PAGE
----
Hewlett-Packard announced it will not spin off its Personal Systems Group as it had initially planned to do. The division houses the company's PC business as well as its webOS-based smartphone and tablet division. HP executives said the move will help HP more effectively compete in the enterprise space.
Though HP will retain its PC business, the fate of its webOS software platform remains uncertain.
"I think we need to be in the tablet business, and we're certainly going to be there with Windows 8,"said HP CEO Meg Whitman during a call with investors to discuss the Personal Systems Group news. "So we're going to make another run at this business. And we're going to make a decision about the long-term future of webOS within HP over the next couple of months. And as soon as we make that decision we'll let you know on that."
Whitman explained that the future of webOS is not necessarily tied to the company's Personal Systems Group because webOS software could affect other HP divisions.
"We're working very, very hard to make the right decision about that product [webOS]," said HP's Todd Bradley, executive vice president of PSG.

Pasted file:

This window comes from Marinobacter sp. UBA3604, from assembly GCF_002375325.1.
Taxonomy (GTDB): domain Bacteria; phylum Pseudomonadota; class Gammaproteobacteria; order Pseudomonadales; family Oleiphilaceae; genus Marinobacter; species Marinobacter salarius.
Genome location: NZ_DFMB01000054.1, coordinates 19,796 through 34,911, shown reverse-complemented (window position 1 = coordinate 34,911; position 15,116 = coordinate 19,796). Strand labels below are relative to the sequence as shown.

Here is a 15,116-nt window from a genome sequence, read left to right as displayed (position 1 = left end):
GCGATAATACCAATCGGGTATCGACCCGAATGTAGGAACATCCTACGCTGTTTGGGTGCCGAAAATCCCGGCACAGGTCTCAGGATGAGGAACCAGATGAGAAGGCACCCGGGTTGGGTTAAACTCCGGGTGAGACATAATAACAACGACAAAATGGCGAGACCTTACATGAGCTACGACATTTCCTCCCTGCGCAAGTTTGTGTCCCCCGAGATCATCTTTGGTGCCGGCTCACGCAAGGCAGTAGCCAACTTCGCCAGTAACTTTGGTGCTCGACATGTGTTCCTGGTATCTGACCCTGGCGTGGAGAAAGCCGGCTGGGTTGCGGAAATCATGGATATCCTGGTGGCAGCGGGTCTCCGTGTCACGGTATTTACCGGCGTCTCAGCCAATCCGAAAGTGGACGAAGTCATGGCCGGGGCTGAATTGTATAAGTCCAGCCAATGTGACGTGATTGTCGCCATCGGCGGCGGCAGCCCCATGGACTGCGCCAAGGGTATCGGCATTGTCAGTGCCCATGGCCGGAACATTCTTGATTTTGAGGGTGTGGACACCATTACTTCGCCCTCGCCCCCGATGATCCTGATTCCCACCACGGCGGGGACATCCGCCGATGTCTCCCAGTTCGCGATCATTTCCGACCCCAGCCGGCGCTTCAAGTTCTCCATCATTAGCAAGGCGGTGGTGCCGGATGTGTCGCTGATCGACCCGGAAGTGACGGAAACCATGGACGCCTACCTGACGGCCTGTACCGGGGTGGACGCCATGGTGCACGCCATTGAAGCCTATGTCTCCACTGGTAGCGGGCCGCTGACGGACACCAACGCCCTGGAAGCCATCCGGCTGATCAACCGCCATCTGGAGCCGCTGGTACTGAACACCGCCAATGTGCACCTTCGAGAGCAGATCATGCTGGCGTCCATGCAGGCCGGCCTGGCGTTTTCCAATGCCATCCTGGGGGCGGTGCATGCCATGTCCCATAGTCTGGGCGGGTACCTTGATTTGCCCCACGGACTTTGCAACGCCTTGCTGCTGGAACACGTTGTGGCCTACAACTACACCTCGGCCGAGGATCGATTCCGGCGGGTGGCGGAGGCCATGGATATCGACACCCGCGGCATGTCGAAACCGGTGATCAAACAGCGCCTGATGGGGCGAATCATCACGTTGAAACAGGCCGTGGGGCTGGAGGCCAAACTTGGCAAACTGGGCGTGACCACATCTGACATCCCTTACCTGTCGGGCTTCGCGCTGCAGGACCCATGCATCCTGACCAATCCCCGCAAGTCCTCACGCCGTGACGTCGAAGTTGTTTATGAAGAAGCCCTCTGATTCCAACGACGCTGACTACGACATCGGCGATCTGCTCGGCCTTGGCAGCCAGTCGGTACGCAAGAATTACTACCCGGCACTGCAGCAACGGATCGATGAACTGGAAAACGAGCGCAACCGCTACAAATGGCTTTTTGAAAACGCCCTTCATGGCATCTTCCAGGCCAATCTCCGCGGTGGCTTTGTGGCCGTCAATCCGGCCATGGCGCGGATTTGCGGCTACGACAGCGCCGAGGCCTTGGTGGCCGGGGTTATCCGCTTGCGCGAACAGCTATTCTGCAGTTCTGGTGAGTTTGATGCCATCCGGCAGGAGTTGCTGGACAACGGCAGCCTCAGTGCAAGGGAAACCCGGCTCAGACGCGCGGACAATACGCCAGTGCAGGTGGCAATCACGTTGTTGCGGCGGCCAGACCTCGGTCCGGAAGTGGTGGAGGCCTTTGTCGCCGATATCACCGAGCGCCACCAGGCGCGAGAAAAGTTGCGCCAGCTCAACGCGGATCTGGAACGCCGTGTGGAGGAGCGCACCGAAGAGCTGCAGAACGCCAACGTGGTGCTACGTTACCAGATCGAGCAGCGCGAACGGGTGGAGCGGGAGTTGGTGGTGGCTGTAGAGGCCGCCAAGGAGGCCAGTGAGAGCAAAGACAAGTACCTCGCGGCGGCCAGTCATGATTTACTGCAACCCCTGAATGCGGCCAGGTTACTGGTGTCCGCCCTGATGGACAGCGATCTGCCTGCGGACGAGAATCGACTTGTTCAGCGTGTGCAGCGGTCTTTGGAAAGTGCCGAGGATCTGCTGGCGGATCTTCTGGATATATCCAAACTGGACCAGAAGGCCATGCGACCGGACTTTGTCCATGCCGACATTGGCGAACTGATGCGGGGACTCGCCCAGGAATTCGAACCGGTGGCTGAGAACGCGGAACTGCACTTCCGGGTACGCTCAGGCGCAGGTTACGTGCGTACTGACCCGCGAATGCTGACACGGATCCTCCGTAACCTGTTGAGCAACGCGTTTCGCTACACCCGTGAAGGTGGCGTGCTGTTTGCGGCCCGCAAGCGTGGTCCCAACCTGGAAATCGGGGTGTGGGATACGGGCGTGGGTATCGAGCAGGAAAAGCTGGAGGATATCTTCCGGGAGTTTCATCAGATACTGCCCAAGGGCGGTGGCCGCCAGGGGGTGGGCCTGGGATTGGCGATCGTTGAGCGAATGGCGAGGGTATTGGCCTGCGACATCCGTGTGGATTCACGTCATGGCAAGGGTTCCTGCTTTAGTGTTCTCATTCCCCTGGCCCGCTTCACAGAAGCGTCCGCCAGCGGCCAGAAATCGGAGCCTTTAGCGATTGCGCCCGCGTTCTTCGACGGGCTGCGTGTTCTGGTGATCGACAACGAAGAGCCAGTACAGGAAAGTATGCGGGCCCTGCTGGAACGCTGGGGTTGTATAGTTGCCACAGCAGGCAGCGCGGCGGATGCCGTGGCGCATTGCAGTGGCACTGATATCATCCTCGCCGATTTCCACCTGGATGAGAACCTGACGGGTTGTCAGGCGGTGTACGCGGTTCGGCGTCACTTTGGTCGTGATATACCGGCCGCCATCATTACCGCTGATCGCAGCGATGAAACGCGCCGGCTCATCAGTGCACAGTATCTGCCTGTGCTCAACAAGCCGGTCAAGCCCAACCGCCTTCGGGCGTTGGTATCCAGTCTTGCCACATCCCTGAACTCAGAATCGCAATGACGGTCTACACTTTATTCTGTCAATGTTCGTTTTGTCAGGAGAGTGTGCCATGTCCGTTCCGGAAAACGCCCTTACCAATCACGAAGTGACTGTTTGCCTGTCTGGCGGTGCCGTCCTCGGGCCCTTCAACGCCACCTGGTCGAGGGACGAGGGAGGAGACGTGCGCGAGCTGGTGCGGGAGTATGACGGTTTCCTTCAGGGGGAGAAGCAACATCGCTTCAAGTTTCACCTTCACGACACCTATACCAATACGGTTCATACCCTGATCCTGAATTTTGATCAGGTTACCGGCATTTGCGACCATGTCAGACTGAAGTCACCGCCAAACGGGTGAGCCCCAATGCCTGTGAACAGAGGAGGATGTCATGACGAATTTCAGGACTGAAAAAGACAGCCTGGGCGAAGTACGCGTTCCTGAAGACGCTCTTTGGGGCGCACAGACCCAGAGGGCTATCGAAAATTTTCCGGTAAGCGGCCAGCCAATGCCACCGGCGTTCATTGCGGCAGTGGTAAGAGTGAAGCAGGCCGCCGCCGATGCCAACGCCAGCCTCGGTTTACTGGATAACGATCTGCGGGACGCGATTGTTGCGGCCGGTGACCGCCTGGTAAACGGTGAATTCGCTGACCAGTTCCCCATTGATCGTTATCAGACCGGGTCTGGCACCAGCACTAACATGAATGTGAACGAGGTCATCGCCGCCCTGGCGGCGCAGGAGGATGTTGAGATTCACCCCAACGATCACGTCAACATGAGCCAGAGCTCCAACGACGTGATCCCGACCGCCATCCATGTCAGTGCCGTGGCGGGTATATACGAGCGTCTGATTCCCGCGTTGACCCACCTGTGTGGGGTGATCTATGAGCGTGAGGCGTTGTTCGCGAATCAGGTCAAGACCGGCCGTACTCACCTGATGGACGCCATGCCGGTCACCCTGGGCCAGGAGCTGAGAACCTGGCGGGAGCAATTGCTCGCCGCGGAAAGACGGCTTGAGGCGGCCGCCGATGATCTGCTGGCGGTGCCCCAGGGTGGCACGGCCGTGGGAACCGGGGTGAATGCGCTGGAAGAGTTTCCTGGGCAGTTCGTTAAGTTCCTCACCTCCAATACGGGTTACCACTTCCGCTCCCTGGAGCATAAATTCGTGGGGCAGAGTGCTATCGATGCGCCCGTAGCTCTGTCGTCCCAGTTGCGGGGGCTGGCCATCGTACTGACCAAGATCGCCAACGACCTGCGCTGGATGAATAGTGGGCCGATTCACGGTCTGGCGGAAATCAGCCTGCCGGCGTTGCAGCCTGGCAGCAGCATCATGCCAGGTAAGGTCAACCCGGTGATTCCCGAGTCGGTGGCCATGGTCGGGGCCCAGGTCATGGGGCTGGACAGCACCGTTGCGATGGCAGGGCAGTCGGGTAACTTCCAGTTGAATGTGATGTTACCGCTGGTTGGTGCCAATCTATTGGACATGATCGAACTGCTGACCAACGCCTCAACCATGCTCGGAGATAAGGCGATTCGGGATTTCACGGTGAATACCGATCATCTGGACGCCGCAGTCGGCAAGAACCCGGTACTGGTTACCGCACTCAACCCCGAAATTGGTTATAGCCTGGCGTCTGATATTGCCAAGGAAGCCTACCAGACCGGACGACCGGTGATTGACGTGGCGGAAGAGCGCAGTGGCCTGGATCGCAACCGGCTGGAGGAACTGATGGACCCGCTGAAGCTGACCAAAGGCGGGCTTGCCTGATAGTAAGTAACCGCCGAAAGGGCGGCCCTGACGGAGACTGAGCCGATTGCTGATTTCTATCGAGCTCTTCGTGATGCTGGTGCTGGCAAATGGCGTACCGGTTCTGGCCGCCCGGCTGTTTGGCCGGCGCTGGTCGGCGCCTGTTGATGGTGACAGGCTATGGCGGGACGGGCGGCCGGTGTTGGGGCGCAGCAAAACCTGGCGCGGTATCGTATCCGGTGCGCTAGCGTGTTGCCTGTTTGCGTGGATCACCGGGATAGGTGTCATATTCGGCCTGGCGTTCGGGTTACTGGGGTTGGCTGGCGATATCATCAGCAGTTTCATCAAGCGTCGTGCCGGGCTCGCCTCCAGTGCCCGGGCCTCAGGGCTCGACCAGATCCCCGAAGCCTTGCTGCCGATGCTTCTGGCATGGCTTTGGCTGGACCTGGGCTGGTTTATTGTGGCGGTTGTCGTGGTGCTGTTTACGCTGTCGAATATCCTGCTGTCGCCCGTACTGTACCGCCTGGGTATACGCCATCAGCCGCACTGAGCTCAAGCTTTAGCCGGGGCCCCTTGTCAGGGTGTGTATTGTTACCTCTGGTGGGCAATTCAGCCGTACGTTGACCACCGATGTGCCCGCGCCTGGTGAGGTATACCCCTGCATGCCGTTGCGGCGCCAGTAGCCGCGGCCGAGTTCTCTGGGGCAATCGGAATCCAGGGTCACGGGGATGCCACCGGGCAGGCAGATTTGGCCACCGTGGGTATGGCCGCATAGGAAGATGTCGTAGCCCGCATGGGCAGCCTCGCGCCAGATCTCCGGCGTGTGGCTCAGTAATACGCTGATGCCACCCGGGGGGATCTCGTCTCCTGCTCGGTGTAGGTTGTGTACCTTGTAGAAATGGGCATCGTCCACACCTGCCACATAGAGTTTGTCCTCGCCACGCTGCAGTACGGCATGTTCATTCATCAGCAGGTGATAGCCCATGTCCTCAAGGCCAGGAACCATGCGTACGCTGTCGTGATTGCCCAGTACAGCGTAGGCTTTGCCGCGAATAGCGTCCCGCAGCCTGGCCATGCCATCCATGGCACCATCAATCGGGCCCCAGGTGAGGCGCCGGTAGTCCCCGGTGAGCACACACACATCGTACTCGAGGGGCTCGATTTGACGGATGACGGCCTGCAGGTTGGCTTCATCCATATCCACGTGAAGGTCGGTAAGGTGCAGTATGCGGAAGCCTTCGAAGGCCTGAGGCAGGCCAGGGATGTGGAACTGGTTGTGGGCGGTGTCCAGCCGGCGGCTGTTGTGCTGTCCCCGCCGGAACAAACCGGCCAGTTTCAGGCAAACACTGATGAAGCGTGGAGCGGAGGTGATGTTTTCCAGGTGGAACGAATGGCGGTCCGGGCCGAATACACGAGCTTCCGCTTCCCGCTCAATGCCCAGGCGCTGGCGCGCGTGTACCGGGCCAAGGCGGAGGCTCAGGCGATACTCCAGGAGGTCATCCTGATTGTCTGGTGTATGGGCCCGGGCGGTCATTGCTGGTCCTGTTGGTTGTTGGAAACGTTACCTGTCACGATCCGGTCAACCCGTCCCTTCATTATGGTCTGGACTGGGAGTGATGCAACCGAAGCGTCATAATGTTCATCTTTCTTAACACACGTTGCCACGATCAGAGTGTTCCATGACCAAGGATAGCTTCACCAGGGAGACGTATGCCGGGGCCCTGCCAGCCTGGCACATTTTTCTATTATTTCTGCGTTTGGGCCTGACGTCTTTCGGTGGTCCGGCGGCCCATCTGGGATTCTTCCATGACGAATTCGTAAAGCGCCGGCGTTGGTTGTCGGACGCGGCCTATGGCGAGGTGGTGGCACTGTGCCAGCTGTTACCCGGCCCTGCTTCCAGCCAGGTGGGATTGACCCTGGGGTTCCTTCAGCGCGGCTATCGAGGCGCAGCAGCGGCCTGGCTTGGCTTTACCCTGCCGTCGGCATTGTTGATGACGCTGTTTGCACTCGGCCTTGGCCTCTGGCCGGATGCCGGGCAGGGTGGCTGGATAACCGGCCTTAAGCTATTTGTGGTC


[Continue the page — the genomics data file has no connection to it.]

HP executives skirted around the topic of smartphones, and did not address whether HP would build additional smartphones. The executives confirmed only that HP would build Windows 8 tablets--the question of possible future webOS tablets was left unanswered.
According to the Guardian, there is a strong possibility that HP will simply shut down webOS, a move that would affect 500 jobs. The report said HP would either lay off those workers or move them to other parts of the company.
HP in August announced it would consider spinning off its PC business. At the time, the company also announced it would discontinue its webOS devices business, specifically the TouchPad tablet and its webOS phones, a stark reversal for HP nearly 16 months after it bought Palm and the webOS software platform for $1.2 billion. HP executives at the time said all options are on the table for webOS, including selling the platform or licensing it.
Though webOS received acclaim for its slick user interface and Internet-focused design, both Palm and HP failed to gain traction with webOS products in a market dominated by the likes of the iPad, iPhone and various Android phones.
- see this release
- see this Guardian article
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